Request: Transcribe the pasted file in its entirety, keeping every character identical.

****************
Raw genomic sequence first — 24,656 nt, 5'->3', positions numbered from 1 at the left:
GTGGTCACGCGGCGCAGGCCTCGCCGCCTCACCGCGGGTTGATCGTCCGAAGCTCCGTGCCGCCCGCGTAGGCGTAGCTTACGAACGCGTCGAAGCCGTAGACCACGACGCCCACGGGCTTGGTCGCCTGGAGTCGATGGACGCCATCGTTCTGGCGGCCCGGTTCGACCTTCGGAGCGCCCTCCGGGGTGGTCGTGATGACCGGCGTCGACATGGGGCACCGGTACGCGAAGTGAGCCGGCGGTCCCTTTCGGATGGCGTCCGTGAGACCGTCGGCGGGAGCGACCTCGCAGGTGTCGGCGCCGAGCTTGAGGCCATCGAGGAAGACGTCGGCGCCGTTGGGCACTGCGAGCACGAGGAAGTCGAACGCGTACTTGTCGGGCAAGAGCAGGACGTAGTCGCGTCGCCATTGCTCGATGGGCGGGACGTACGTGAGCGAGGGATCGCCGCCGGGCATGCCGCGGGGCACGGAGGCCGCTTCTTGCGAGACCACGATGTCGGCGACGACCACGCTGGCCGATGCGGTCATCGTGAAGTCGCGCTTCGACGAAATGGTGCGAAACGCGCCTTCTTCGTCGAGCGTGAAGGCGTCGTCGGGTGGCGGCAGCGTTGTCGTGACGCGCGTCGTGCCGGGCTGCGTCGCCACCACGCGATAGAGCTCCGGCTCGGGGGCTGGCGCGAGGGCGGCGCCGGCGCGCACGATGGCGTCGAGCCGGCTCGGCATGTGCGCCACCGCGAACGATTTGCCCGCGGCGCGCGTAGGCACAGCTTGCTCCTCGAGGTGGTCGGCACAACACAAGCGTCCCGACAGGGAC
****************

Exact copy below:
Raw genomic sequence first — 24,656 nt, 5'->3', positions numbered from 1 at the left:
GTGGTCACGCGGCGCAGGCCTCGCCGCCTCACCGCGGGTTGATCGTCCGAAGCTCCGTGCCGCCCGCGTAGGCGTAGCTTACGAACGCGTCGAAGCCGTAGACCACGACGCCCACGGGCTTGGTCGCCTGGAGTCGATGGACGCCATCGTTCTGGCGGCCCGGTTCGACCTTCGGAGCGCCCTCCGGGGTGGTCGTGATGACCGGCGTCGACATGGGGCACCGGTACGCGAAGTGAGCCGGCGGTCCCTTTCGGATGGCGTCCGTGAGACCGTCGGCGGGAGCGACCTCGCAGGTGTCGGCGCCGAGCTTGAGGCCATCGAGGAAGACGTCGGCGCCGTTGGGCACTGCGAGCACGAGGAAGTCGAACGCGTACTTGTCGGGCAAGAGCAGGACGTAGTCGCGTCGCCATTGCTCGATGGGCGGGACGTACGTGAGCGAGGGATCGCCGCCGGGCATGCCGCGGGGCACGGAGGCCGCTTCTTGCGAGACCACGATGTCGGCGACGACCACGCTGGCCGATGCGGTCATCGTGAAGTCGCGCTTCGACGAAATGGTGCGAAACGCGCCTTCTTCGTCGAGCGTGAAGGCGTCGTCGGGTGGCGGCAGCGTTGTCGTGACGCGCGTCGTGCCGGGCTGCGTCGCCACCACGCGATAGAGCTCCGGCTCGGGGGCTGGCGCGAGGGCGGCGCCGGCGCGCACGATGGCGTCGAGCCGGCTCGGCATGTGCGCCACCGCGAACGATTTGCCCGCGGCGCGCGTAGGCACAGCTTGCTCCTCGAGGTGGTCGGCACAACACAAGCGTCCCGACAGGGAC